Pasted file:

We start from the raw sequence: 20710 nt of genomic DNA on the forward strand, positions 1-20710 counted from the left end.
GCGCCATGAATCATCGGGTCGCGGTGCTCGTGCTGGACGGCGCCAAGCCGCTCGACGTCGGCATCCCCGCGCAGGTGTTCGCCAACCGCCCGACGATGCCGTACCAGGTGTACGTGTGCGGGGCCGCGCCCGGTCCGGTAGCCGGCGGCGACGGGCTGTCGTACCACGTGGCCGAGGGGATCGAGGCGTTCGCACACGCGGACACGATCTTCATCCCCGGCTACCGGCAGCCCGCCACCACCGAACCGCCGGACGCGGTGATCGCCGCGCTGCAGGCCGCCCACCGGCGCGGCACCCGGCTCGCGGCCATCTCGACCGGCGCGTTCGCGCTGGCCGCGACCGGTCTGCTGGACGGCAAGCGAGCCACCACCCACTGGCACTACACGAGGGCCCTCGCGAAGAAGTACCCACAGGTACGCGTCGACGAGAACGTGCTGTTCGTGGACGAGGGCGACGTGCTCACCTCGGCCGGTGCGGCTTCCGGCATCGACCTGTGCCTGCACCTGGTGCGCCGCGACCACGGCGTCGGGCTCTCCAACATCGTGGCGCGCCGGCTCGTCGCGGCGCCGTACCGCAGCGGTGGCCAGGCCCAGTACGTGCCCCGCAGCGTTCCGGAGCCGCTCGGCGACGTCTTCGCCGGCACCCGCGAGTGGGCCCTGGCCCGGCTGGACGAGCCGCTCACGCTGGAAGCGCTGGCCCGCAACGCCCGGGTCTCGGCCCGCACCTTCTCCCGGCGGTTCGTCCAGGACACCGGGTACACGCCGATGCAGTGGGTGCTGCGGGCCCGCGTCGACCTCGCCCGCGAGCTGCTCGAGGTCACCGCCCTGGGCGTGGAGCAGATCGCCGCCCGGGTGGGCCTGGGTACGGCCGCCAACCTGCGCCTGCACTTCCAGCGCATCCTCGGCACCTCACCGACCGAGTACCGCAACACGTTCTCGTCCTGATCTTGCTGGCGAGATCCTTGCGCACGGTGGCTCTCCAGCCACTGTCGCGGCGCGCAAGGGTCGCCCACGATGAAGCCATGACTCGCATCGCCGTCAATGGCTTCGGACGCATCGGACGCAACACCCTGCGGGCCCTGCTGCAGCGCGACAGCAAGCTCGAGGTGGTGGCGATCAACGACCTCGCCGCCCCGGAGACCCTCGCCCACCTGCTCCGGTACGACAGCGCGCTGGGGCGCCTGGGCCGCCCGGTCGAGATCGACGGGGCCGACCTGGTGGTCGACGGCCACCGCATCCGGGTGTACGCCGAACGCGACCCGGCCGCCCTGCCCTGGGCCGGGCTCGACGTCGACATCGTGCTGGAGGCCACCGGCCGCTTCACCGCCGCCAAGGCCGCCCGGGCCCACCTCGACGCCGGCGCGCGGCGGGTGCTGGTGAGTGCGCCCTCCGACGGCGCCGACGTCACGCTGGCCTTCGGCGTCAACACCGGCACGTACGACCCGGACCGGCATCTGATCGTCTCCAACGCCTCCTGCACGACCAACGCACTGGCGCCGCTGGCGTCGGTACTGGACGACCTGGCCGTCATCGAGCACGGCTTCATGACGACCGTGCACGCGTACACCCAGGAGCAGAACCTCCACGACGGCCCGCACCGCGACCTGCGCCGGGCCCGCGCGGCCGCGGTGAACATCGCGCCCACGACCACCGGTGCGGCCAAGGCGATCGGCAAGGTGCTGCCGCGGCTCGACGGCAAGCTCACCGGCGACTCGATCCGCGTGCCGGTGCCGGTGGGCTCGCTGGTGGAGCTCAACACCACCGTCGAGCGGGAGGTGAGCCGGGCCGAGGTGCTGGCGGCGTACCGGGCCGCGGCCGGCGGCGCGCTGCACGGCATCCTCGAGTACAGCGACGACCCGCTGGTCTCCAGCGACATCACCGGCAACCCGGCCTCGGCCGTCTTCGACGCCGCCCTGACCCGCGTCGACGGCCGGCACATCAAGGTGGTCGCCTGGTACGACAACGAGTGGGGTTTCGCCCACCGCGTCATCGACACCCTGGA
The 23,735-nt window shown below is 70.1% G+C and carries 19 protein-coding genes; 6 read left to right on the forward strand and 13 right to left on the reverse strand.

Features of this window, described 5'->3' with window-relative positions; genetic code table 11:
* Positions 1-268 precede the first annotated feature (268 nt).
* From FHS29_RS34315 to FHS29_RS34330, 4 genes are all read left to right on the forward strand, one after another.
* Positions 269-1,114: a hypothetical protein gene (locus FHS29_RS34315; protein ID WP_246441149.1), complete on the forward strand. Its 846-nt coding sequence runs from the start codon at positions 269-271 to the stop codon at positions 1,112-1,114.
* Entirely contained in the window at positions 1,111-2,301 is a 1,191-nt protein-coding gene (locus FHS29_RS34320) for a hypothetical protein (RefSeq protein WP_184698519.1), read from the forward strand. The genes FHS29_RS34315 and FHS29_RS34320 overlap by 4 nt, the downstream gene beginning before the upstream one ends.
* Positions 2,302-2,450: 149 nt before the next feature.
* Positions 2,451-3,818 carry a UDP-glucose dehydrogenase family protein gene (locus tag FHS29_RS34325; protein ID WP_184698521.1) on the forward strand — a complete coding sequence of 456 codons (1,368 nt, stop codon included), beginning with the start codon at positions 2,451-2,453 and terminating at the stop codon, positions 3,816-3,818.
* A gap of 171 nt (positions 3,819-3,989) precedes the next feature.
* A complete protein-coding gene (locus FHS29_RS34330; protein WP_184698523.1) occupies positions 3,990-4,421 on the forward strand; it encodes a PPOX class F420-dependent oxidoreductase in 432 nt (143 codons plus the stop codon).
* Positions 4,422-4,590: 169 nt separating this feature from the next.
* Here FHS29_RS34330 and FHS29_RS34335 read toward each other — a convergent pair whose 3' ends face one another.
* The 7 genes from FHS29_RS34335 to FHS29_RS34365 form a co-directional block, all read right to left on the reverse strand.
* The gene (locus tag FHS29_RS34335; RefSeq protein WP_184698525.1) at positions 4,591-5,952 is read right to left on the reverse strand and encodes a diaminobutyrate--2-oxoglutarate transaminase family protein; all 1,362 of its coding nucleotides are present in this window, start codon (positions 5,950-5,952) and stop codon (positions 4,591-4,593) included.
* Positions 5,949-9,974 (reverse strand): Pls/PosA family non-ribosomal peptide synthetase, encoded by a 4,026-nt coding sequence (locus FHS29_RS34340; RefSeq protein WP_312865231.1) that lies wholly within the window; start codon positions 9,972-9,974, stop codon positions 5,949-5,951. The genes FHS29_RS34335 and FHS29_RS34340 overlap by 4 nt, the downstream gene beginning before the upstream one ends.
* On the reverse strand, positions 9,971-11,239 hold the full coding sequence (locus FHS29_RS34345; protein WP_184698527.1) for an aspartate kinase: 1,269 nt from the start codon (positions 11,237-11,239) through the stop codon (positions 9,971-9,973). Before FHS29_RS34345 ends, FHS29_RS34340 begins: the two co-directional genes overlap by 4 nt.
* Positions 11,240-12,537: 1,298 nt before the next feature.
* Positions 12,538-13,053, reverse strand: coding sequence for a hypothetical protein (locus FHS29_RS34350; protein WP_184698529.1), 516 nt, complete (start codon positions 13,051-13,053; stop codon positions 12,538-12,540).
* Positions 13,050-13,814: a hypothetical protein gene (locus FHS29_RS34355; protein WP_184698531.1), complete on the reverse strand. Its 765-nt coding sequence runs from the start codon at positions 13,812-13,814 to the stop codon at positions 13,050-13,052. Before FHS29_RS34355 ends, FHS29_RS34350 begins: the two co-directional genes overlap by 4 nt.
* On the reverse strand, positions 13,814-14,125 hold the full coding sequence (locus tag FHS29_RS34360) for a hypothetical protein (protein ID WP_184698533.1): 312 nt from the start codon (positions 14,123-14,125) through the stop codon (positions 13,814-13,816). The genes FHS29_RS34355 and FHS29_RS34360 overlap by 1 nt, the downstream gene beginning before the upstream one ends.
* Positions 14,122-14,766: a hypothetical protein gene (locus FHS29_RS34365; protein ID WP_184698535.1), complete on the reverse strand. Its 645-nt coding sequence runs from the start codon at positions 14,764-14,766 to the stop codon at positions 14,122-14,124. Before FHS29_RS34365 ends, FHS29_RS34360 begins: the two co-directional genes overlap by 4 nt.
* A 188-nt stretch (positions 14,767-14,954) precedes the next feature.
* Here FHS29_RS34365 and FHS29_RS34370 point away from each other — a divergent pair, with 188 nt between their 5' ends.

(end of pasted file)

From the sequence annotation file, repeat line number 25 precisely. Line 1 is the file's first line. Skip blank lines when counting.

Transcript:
* Here FHS29_RS34365 and FHS29_RS34370 point away from each other — a divergent pair, with 188 nt between their 5' ends.